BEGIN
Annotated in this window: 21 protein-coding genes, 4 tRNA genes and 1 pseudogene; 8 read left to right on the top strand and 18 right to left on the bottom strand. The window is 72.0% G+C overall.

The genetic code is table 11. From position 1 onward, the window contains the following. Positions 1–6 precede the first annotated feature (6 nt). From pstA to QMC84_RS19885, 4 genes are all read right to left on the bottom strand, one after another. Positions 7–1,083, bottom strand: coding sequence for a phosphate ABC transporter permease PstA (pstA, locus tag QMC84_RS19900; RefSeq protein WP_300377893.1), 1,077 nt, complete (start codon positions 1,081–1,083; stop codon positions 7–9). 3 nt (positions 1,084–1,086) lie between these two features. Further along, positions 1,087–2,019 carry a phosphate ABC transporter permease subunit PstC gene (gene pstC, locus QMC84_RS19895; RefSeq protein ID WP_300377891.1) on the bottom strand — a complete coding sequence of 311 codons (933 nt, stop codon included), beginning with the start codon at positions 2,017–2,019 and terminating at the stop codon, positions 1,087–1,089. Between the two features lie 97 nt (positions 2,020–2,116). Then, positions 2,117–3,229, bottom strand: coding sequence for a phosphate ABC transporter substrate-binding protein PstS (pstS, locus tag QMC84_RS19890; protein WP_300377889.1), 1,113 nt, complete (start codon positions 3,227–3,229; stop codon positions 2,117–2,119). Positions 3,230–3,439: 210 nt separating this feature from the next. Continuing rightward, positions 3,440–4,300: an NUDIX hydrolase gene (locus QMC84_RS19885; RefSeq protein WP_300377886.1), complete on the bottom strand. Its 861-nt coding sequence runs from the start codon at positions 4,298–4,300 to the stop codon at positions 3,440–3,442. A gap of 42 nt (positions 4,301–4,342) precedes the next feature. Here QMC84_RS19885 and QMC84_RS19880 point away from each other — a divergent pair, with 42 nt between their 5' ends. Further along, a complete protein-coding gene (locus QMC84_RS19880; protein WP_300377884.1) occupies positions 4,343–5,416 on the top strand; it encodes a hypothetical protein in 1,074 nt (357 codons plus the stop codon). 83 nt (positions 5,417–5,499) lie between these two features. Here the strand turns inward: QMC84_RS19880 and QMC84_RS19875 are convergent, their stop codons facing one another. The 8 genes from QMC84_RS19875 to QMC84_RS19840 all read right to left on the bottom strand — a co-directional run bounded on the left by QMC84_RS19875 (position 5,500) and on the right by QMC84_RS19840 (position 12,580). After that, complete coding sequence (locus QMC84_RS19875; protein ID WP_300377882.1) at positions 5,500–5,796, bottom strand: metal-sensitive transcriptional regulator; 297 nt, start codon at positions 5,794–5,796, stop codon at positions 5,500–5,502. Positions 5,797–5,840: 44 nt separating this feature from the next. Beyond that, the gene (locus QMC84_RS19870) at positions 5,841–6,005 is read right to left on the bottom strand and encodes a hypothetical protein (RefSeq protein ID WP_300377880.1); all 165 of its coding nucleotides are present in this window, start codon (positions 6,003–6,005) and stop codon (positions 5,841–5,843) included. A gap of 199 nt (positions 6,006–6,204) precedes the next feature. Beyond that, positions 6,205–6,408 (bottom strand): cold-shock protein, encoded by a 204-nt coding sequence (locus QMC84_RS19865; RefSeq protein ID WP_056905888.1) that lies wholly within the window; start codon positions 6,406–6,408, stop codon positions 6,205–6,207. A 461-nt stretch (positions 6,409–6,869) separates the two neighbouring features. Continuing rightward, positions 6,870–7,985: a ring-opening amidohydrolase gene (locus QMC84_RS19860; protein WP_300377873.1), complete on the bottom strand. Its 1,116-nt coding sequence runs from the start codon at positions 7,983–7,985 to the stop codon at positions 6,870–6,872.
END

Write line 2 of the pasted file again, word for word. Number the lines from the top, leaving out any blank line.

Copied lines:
The genetic code is table 11. From position 1 onward, the window contains the following. Positions 1–6 precede the first annotated feature (6 nt). From pstA to QMC84_RS19885, 4 genes are all read right to left on the bottom strand, one after another. Positions 7–1,083, bottom strand: coding sequence for a phosphate ABC transporter permease PstA (pstA, locus tag QMC84_RS19900; RefSeq protein WP_300377893.1), 1,077 nt, complete (start codon positions 1,081–1,083; stop codon positions 7–9). 3 nt (positions 1,084–1,086) lie between these two features. Further along, positions 1,087–2,019 carry a phosphate ABC transporter permease subunit PstC gene (gene pstC, locus QMC84_RS19895; RefSeq protein ID WP_300377891.1) on the bottom strand — a complete coding sequence of 311 codons (933 nt, stop codon included), beginning with the start codon at positions 2,017–2,019 and terminating at the stop codon, positions 1,087–1,089. Between the two features lie 97 nt (positions 2,020–2,116). Then, positions 2,117–3,229, bottom strand: coding sequence for a phosphate ABC transporter substrate-binding protein PstS (pstS, locus tag QMC84_RS19890; protein WP_300377889.1), 1,113 nt, complete (start codon positions 3,227–3,229; stop codon positions 2,117–2,119). Positions 3,230–3,439: 210 nt separating this feature from the next. Continuing rightward, positions 3,440–4,300: an NUDIX hydrolase gene (locus QMC84_RS19885; RefSeq protein WP_300377886.1), complete on the bottom strand. Its 861-nt coding sequence runs from the start codon at positions 4,298–4,300 to the stop codon at positions 3,440–3,442. A gap of 42 nt (positions 4,301–4,342) precedes the next feature. Here QMC84_RS19885 and QMC84_RS19880 point away from each other — a divergent pair, with 42 nt between their 5' ends. Further along, a complete protein-coding gene (locus QMC84_RS19880; protein WP_300377884.1) occupies positions 4,343–5,416 on the top strand; it encodes a hypothetical protein in 1,074 nt (357 codons plus the stop codon). 83 nt (positions 5,417–5,499) lie between these two features. Here the strand turns inward: QMC84_RS19880 and QMC84_RS19875 are convergent, their stop codons facing one another. The 8 genes from QMC84_RS19875 to QMC84_RS19840 all read right to left on the bottom strand — a co-directional run bounded on the left by QMC84_RS19875 (position 5,500) and on the right by QMC84_RS19840 (position 12,580). After that, complete coding sequence (locus QMC84_RS19875; protein ID WP_300377882.1) at positions 5,500–5,796, bottom strand: metal-sensitive transcriptional regulator; 297 nt, start codon at positions 5,794–5,796, stop codon at positions 5,500–5,502. Positions 5,797–5,840: 44 nt separating this feature from the next. Beyond that, the gene (locus QMC84_RS19870) at positions 5,841–6,005 is read right to left on the bottom strand and encodes a hypothetical protein (RefSeq protein ID WP_300377880.1); all 165 of its coding nucleotides are present in this window, start codon (positions 6,003–6,005) and stop codon (positions 5,841–5,843) included. A gap of 199 nt (positions 6,006–6,204) precedes the next feature. Beyond that, positions 6,205–6,408 (bottom strand): cold-shock protein, encoded by a 204-nt coding sequence (locus QMC84_RS19865; RefSeq protein ID WP_056905888.1) that lies wholly within the window; start codon positions 6,406–6,408, stop codon positions 6,205–6,207. A 461-nt stretch (positions 6,409–6,869) separates the two neighbouring features. Continuing rightward, positions 6,870–7,985: a ring-opening amidohydrolase gene (locus QMC84_RS19860; protein WP_300377873.1), complete on the bottom strand. Its 1,116-nt coding sequence runs from the start codon at positions 7,983–7,985 to the stop codon at positions 6,870–6,872.